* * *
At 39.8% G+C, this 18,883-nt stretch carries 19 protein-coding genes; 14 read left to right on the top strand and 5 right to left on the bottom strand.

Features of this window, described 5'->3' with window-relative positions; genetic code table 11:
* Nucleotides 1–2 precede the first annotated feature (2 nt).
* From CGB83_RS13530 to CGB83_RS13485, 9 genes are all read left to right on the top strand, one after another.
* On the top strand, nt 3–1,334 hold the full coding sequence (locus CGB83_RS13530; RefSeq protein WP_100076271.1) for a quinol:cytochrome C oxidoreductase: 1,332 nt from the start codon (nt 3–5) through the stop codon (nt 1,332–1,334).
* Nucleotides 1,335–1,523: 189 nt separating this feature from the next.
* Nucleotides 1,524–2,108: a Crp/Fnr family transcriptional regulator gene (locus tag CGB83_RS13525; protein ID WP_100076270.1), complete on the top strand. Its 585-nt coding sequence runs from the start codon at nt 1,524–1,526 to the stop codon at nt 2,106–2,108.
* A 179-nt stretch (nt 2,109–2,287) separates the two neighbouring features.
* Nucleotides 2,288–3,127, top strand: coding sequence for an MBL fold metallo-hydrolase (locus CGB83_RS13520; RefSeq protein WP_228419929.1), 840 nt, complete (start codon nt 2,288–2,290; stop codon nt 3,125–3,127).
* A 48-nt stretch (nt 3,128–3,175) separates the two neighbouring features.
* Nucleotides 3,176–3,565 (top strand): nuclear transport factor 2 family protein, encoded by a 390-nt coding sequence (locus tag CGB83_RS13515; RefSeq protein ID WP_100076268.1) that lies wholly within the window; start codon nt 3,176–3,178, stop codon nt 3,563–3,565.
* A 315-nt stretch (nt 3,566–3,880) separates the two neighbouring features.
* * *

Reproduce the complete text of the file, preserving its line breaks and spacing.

At 39.8% G+C, this 18,883-nt stretch carries 19 protein-coding genes; 14 read left to right on the top strand and 5 right to left on the bottom strand.

Features of this window, described 5'->3' with window-relative positions; genetic code table 11:
* Nucleotides 1–2 precede the first annotated feature (2 nt).
* From CGB83_RS13530 to CGB83_RS13485, 9 genes are all read left to right on the top strand, one after another.
* On the top strand, nt 3–1,334 hold the full coding sequence (locus CGB83_RS13530; RefSeq protein WP_100076271.1) for a quinol:cytochrome C oxidoreductase: 1,332 nt from the start codon (nt 3–5) through the stop codon (nt 1,332–1,334).
* Nucleotides 1,335–1,523: 189 nt separating this feature from the next.
* Nucleotides 1,524–2,108: a Crp/Fnr family transcriptional regulator gene (locus tag CGB83_RS13525; protein ID WP_100076270.1), complete on the top strand. Its 585-nt coding sequence runs from the start codon at nt 1,524–1,526 to the stop codon at nt 2,106–2,108.
* A 179-nt stretch (nt 2,109–2,287) separates the two neighbouring features.
* Nucleotides 2,288–3,127, top strand: coding sequence for an MBL fold metallo-hydrolase (locus CGB83_RS13520; RefSeq protein WP_228419929.1), 840 nt, complete (start codon nt 2,288–2,290; stop codon nt 3,125–3,127).
* A 48-nt stretch (nt 3,128–3,175) separates the two neighbouring features.
* Nucleotides 3,176–3,565 (top strand): nuclear transport factor 2 family protein, encoded by a 390-nt coding sequence (locus tag CGB83_RS13515; RefSeq protein ID WP_100076268.1) that lies wholly within the window; start codon nt 3,176–3,178, stop codon nt 3,563–3,565.
* A 315-nt stretch (nt 3,566–3,880) separates the two neighbouring features.